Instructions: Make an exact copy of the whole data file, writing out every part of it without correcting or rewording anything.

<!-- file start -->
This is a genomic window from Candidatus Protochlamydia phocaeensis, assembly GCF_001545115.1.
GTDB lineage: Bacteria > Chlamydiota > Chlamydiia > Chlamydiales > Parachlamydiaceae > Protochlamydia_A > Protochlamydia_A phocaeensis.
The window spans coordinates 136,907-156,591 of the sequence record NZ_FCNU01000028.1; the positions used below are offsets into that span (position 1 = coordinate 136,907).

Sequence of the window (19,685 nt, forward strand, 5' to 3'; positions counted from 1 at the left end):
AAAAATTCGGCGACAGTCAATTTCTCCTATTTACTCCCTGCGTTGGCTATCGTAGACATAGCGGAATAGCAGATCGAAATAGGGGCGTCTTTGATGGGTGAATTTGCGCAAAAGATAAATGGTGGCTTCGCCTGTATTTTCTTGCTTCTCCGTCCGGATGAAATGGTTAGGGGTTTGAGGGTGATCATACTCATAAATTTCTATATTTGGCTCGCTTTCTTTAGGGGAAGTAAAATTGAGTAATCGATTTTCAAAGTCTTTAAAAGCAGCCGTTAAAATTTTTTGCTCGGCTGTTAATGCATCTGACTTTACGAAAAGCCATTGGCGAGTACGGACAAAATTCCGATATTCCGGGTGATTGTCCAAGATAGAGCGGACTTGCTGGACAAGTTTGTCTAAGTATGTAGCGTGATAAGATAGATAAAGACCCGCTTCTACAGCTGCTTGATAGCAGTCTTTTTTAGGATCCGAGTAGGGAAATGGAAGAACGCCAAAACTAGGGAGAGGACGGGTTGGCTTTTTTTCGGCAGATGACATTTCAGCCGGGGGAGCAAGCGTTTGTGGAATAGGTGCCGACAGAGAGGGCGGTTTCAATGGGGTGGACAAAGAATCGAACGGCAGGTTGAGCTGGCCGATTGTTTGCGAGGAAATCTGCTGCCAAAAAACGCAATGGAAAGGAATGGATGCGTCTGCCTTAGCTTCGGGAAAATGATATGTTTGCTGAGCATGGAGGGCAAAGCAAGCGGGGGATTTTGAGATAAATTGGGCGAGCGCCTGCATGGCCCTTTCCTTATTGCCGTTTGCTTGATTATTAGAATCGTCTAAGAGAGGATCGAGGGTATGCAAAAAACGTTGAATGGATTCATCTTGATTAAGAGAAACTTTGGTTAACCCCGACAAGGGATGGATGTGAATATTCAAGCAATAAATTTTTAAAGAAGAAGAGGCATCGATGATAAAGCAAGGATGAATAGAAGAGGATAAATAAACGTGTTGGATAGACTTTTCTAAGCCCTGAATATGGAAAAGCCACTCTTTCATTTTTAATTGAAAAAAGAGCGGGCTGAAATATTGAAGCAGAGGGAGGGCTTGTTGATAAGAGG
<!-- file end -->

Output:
This is a genomic window from Candidatus Protochlamydia phocaeensis, assembly GCF_001545115.1.
GTDB lineage: Bacteria > Chlamydiota > Chlamydiia > Chlamydiales > Parachlamydiaceae > Protochlamydia_A > Protochlamydia_A phocaeensis.
The window spans coordinates 136,907-156,591 of the sequence record NZ_FCNU01000028.1; the positions used below are offsets into that span (position 1 = coordinate 136,907).

Sequence of the window (19,685 nt, forward strand, 5' to 3'; positions counted from 1 at the left end):
AAAAATTCGGCGACAGTCAATTTCTCCTATTTACTCCCTGCGTTGGCTATCGTAGACATAGCGGAATAGCAGATCGAAATAGGGGCGTCTTTGATGGGTGAATTTGCGCAAAAGATAAATGGTGGCTTCGCCTGTATTTTCTTGCTTCTCCGTCCGGATGAAATGGTTAGGGGTTTGAGGGTGATCATACTCATAAATTTCTATATTTGGCTCGCTTTCTTTAGGGGAAGTAAAATTGAGTAATCGATTTTCAAAGTCTTTAAAAGCAGCCGTTAAAATTTTTTGCTCGGCTGTTAATGCATCTGACTTTACGAAAAGCCATTGGCGAGTACGGACAAAATTCCGATATTCCGGGTGATTGTCCAAGATAGAGCGGACTTGCTGGACAAGTTTGTCTAAGTATGTAGCGTGATAAGATAGATAAAGACCCGCTTCTACAGCTGCTTGATAGCAGTCTTTTTTAGGATCCGAGTAGGGAAATGGAAGAACGCCAAAACTAGGGAGAGGACGGGTTGGCTTTTTTTCGGCAGATGACATTTCAGCCGGGGGAGCAAGCGTTTGTGGAATAGGTGCCGACAGAGAGGGCGGTTTCAATGGGGTGGACAAAGAATCGAACGGCAGGTTGAGCTGGCCGATTGTTTGCGAGGAAATCTGCTGCCAAAAAACGCAATGGAAAGGAATGGATGCGTCTGCCTTAGCTTCGGGAAAATGATATGTTTGCTGAGCATGGAGGGCAAAGCAAGCGGGGGATTTTGAGATAAATTGGGCGAGCGCCTGCATGGCCCTTTCCTTATTGCCGTTTGCTTGATTATTAGAATCGTCTAAGAGAGGATCGAGGGTATGCAAAAAACGTTGAATGGATTCATCTTGATTAAGAGAAACTTTGGTTAACCCCGACAAGGGATGGATGTGAATATTCAAGCAATAAATTTTTAAAGAAGAAGAGGCATCGATGATAAAGCAAGGATGAATAGAAGAGGATAAATAAACGTGTTGGATAGACTTTTCTAAGCCCTGAATATGGAAAAGCCACTCTTTCATTTTTAATTGAAAAAAGAGCGGGCTGAAATATTGAAGCAGAGGGAGGGCTTGTTGATAAGAGG